Sources: Data provided by the Pakistani authorities.1/ Last observation: July 2002.2/ Last observation: June 2002.
Figure 5.
Figure 5.

Pakistan: Fiscal Developments, 1993/94–2002/03 1/

Citation: IMF Staff Country Reports 2002, 246; 10.5089/9781451830521.002.A001

Sources: Data provided by the Pakistani authorities.1/ Last observation: projection for 2002/03.2/ Net public debt is the sum of net domestic government debt and external public- and publicly-guaranteed debt.
Figure 6.
Figure 6.

Pakistan: Recent Financial Market Developments 2001–2002 1/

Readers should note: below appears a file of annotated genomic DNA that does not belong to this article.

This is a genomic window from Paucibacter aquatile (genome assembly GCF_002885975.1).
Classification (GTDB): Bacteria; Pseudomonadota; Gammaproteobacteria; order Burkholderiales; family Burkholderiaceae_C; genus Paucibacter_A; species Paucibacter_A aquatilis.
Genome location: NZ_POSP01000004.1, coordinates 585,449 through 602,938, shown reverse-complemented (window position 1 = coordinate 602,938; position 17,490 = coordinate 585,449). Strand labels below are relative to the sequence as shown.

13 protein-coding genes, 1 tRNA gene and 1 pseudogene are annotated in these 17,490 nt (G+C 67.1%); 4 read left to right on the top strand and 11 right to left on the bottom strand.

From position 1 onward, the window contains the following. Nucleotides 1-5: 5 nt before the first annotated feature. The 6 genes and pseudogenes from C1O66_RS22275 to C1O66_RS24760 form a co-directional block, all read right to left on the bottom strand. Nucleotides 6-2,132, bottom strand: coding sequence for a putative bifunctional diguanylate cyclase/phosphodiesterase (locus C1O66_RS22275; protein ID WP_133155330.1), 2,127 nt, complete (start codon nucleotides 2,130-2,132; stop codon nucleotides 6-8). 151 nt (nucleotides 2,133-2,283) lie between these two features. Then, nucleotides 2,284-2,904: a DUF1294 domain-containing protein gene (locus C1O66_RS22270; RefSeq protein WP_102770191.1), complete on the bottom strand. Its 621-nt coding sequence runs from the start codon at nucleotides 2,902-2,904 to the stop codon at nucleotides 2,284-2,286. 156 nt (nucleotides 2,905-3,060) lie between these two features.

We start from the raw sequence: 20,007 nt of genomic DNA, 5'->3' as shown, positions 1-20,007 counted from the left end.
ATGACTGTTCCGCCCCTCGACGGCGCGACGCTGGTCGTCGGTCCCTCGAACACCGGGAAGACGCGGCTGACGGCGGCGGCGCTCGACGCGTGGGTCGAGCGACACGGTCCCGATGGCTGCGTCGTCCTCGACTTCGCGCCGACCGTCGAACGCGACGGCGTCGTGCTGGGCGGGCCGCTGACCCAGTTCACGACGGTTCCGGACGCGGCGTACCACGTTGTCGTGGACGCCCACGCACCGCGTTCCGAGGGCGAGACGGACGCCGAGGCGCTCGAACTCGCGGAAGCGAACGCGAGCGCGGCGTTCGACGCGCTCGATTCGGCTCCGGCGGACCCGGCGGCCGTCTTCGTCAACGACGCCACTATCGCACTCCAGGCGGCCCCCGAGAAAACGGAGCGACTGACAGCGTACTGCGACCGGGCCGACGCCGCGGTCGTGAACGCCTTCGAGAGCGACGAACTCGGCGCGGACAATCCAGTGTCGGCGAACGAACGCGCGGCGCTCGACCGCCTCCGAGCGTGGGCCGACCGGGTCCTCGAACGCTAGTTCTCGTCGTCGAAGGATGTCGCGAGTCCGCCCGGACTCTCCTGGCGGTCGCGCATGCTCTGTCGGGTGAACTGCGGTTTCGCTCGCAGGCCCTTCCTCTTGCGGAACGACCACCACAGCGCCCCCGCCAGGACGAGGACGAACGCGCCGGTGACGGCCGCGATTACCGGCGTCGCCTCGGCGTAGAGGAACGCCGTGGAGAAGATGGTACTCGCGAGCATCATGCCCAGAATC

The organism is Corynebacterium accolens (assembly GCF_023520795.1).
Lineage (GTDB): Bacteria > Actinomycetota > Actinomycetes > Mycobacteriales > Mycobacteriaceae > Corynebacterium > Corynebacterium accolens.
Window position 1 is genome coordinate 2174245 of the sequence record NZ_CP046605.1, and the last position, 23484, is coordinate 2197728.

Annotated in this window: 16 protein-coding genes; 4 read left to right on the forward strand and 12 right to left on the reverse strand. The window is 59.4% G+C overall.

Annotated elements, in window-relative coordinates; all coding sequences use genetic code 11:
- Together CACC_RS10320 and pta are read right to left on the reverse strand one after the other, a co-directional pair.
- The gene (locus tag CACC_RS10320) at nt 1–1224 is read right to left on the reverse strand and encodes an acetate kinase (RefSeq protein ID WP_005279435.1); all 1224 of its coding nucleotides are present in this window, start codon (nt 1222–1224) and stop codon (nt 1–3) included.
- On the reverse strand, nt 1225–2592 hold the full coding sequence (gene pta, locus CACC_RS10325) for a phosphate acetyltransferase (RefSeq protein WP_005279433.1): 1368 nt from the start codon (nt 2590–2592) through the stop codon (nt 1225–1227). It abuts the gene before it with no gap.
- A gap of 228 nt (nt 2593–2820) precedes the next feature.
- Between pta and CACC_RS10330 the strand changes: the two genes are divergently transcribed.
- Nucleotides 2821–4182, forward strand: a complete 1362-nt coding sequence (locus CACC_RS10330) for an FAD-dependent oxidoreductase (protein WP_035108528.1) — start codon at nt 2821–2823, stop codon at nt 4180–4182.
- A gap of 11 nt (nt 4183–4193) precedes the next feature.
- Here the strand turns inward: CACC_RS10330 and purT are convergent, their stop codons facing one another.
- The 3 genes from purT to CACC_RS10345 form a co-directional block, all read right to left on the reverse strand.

Citation: IMF Staff Country Reports 2002, 246; 10.5089/9781451830521.002.A001

Sources: Data provided by Pakistani authorities; and Data stream.1/ First observation; June 1, 2001; last observation: September 11, 2002.2/ Calculated for Pakistan Islamic Republic 10 percent bond maturing on December 13, 2005.

6. Real GDP growth and inflation were broadly in line with program projections in 2001/02. As detailed in the MEFP (paras. 2-3), preliminary official estimates indicate that real GDP (at factor costs) grew by 3.6 percent, slightly higher than programmed. Average inflation in 2001/02 was 2.7 percent, one of the lowest in Pakistan’s history. However, inflation picked up in the first half of 2002, with the 12-month CPI increase almost doubling from December 2001 to 4 percent in July 2002, before slowing to 3.7 percent in August 2002.